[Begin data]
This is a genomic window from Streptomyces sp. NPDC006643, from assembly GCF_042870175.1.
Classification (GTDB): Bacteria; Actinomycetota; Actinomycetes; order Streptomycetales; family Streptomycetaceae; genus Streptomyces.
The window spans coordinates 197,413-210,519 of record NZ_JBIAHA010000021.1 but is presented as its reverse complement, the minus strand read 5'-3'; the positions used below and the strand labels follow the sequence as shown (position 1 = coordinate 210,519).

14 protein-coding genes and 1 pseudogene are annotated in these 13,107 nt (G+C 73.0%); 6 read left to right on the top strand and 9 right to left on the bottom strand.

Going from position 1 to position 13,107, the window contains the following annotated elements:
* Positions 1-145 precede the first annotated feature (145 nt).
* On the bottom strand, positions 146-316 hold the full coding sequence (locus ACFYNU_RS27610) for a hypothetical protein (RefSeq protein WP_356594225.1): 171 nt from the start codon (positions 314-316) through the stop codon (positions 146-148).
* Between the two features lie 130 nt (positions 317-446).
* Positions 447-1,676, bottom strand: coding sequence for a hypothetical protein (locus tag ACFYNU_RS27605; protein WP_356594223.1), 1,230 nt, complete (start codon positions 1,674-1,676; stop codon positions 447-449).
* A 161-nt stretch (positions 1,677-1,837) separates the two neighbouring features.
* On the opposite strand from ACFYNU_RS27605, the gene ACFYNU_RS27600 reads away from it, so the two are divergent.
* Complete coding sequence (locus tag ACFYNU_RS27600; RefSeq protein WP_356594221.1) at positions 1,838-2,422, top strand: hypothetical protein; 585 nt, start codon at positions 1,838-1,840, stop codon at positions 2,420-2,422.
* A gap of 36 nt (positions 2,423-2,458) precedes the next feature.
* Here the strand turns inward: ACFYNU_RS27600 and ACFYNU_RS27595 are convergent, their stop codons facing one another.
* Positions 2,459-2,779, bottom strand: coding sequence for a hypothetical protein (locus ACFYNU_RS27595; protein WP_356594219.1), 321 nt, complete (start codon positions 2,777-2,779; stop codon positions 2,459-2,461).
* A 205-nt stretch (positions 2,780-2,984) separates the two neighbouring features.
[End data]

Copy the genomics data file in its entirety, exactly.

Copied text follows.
This is a genomic window from Streptomyces sp. NPDC006643, from assembly GCF_042870175.1.
Classification (GTDB): Bacteria; Actinomycetota; Actinomycetes; order Streptomycetales; family Streptomycetaceae; genus Streptomyces.
The window spans coordinates 197,413-210,519 of record NZ_JBIAHA010000021.1 but is presented as its reverse complement, the minus strand read 5'-3'; the positions used below and the strand labels follow the sequence as shown (position 1 = coordinate 210,519).

14 protein-coding genes and 1 pseudogene are annotated in these 13,107 nt (G+C 73.0%); 6 read left to right on the top strand and 9 right to left on the bottom strand.

Going from position 1 to position 13,107, the window contains the following annotated elements:
* Positions 1-145 precede the first annotated feature (145 nt).
* On the bottom strand, positions 146-316 hold the full coding sequence (locus ACFYNU_RS27610) for a hypothetical protein (RefSeq protein WP_356594225.1): 171 nt from the start codon (positions 314-316) through the stop codon (positions 146-148).
* Between the two features lie 130 nt (positions 317-446).
* Positions 447-1,676, bottom strand: coding sequence for a hypothetical protein (locus tag ACFYNU_RS27605; protein WP_356594223.1), 1,230 nt, complete (start codon positions 1,674-1,676; stop codon positions 447-449).
* A 161-nt stretch (positions 1,677-1,837) separates the two neighbouring features.
* On the opposite strand from ACFYNU_RS27605, the gene ACFYNU_RS27600 reads away from it, so the two are divergent.
* Complete coding sequence (locus tag ACFYNU_RS27600; RefSeq protein WP_356594221.1) at positions 1,838-2,422, top strand: hypothetical protein; 585 nt, start codon at positions 1,838-1,840, stop codon at positions 2,420-2,422.
* A gap of 36 nt (positions 2,423-2,458) precedes the next feature.
* Here the strand turns inward: ACFYNU_RS27600 and ACFYNU_RS27595 are convergent, their stop codons facing one another.
* Positions 2,459-2,779, bottom strand: coding sequence for a hypothetical protein (locus ACFYNU_RS27595; protein WP_356594219.1), 321 nt, complete (start codon positions 2,777-2,779; stop codon positions 2,459-2,461).
* A 205-nt stretch (positions 2,780-2,984) separates the two neighbouring features.